Tuskegee Youth Safe Haven Mentoring

It all began with a seed.  Our children at Tuskegee Youth Safe Haven are between the ages of 5 and 19 years old.  The majority live in public housing, however we have those from the general Tuskegee community also.  They meet daily after school during the academic year and average 2 - 3 days per week during the summer months.

The impact of the Mentors / Garden program has been tremendous.  The first summer the children were asked to dig a hole and place a seed in the hole.  The children would push some surface soil aside and ask, “is this enough?”.  It took a few times of repeating the instructions to realize they had never dug a hole before, . . . ever!

The days of sand boxes as play areas, or simple gardening with parents or even grandparents were long over.  The children were raised on video games and concrete or asphalt playgrounds.  The concept of playing in nature was avoided at all costs, by parents and this was passed on to the children.  The closest thing to nature was playing football on a grass covered vacant lot.

The Tuskegee University Social Work Student Mentors had to show the youth how to dig holes, with their hands and plant the seeds, then cover them up.  This was strange to them at first, but soon they acclimated and this became a part of their lives.  They identified with the Garden program and even organized themselves into the  “Safe Haven Garden” and now the "Macon County Teens" as a business enterprise, to sell their vegetables and other products.

All of the children ate fresh corn from the field for the first time at the Garden / Mentors program.  They were introduced to many of the vegetables by planting them and seeing them grow.  This caused them to broaden their acceptable food lists, even in families that minimize vegetables on the menu.

One of our Safe Haven Youth Advocates took some of their Zucchini squash, which they grew from seeds, and cooked it on a George Foreman Grill with butter seasoning and olive oil.  When the process began the children were mostly turning up their noses, saying they don’t eat “that”.  But when they smelled the squash grilling, they changed their minds and all had a taste.  Several said they wanted their mothers to cook it at home, but all said it was good and wanted seconds.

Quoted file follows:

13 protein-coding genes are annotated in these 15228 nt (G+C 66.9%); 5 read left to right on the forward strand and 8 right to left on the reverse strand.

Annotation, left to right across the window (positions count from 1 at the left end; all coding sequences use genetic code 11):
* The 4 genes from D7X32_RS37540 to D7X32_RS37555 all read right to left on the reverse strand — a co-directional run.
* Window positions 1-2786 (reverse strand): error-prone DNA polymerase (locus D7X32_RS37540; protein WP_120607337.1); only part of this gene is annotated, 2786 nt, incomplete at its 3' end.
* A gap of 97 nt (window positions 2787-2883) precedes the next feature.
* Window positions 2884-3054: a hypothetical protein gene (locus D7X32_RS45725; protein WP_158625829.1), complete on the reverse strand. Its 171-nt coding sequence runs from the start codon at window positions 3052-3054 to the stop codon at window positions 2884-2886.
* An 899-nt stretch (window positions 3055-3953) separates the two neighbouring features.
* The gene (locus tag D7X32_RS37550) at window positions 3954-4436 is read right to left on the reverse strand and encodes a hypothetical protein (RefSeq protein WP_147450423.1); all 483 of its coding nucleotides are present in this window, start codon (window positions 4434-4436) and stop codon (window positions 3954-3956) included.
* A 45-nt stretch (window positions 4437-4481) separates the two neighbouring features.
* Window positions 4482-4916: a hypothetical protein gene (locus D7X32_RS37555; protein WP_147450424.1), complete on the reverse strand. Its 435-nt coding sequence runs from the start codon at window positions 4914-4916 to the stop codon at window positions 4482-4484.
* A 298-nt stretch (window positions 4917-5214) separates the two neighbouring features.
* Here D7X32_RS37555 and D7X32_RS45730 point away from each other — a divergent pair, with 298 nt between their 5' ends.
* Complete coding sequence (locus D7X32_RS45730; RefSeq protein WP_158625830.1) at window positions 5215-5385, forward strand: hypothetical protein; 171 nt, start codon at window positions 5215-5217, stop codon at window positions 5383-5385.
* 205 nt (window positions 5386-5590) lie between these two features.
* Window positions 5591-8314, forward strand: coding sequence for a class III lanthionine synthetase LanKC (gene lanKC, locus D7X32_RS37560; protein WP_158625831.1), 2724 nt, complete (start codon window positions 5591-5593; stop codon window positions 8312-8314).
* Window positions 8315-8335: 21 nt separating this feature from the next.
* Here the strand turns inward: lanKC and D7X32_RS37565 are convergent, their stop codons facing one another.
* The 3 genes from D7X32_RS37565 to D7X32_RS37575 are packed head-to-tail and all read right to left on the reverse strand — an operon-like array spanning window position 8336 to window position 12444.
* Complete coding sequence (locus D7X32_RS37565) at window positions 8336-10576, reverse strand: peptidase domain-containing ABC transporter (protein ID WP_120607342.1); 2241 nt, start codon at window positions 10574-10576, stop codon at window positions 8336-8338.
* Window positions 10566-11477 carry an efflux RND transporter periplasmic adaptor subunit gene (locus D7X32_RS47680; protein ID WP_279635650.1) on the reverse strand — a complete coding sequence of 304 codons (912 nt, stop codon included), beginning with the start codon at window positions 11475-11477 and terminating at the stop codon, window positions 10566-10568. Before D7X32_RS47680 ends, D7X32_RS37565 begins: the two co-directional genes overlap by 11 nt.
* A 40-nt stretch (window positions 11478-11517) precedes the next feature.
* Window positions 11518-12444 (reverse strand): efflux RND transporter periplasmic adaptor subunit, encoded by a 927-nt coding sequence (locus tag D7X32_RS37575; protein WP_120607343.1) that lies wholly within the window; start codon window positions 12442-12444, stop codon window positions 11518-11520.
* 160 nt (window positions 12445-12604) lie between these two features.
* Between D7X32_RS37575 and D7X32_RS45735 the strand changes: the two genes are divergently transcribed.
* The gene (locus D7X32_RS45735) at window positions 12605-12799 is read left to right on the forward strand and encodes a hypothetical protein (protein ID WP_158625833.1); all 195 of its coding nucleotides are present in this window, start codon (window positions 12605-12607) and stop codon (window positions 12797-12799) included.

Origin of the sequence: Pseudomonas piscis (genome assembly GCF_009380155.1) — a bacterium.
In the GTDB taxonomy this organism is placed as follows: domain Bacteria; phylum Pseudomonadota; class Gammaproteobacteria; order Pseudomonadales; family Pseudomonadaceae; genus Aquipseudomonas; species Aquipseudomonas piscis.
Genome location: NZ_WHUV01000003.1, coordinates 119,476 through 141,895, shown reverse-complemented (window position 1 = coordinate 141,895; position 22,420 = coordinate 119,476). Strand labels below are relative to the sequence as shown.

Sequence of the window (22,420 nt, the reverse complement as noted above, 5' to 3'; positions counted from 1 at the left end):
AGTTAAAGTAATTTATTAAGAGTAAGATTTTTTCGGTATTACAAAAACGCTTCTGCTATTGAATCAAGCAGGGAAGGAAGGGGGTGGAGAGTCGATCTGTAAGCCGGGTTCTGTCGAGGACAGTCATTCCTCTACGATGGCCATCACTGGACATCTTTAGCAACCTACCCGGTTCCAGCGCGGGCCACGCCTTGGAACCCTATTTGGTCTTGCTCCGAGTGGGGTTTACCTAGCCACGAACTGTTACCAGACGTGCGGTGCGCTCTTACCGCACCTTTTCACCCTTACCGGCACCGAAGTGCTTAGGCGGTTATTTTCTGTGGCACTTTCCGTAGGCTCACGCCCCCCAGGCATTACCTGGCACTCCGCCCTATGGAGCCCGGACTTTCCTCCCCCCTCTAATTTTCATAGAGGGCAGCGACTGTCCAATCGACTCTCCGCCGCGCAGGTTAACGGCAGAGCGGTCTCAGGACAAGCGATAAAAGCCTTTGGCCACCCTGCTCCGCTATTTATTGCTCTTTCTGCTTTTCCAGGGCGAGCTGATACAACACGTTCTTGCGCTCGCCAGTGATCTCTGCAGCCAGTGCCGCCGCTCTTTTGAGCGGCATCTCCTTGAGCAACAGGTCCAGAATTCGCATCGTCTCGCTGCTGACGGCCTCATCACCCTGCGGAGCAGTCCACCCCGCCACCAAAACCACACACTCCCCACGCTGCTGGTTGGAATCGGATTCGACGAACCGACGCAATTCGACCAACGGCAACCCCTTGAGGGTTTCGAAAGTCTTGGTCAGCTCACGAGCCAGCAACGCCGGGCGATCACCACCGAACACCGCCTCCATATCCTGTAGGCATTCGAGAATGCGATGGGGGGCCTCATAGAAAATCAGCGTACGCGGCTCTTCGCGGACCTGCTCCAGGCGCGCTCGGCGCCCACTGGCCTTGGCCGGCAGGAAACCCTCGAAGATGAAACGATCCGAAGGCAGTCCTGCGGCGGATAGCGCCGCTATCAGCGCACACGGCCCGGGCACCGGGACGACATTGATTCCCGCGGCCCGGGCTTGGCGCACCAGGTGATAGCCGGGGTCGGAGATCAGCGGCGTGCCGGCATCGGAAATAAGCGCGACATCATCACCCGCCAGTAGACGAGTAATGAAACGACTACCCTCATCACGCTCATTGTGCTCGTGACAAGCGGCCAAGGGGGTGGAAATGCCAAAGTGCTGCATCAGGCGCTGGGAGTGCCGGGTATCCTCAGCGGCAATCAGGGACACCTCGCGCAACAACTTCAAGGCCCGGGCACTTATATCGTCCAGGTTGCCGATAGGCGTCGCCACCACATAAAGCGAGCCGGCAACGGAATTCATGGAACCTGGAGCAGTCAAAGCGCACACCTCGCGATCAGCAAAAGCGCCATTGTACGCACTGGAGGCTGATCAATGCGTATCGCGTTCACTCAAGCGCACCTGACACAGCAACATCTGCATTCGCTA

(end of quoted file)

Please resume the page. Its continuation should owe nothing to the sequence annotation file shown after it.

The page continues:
The Tuskegee Youth Safe Haven is evaluated each year based on academic performance by the youth and crime in the local community.  As a direct result of the Garden / Mentors intervention the children are more active in their academic program.  All youth have displayed improvements or the maintenance of their initial grade performance in school.  They also have an increased interest and excitement for participation in the after school activities.  This has reached the point that many youth are even indignant when sessions are rescheduled or canceled, or the van is late picking up.  They all want to be regular participants.

When we talk with the children about goals and careers, they now have thought more on these subjects.  The children have begun to identify with the University students and the fact that they are going to school to learn an occupation.  This is significant in that many of the families have zero college grads and few if any high school graduates.

The sessions with the Mentors are filled with fun activities and learning activities.  As the children learn new skills in craft making, their confidence has increased.

This has strengthened their ability to resist peer pressure and take stands against negative activities.  The children are also associating the Mentor sessions with having fun and something of which they want to be associated.

This contributed to the current status that none of the children in the program have had any dealing with the juvenile justice system and no criminal behavior has taken place in school.  We have also had zero pregnancies of the children enrolled in the program.

Overall the Garden / Mentors program has made a major difference in the lives of the Safe Haven youth participants.  The weekly intervention can seem to some as insignificant, however in the lives of the children it’s impact on their development has been invaluable. 

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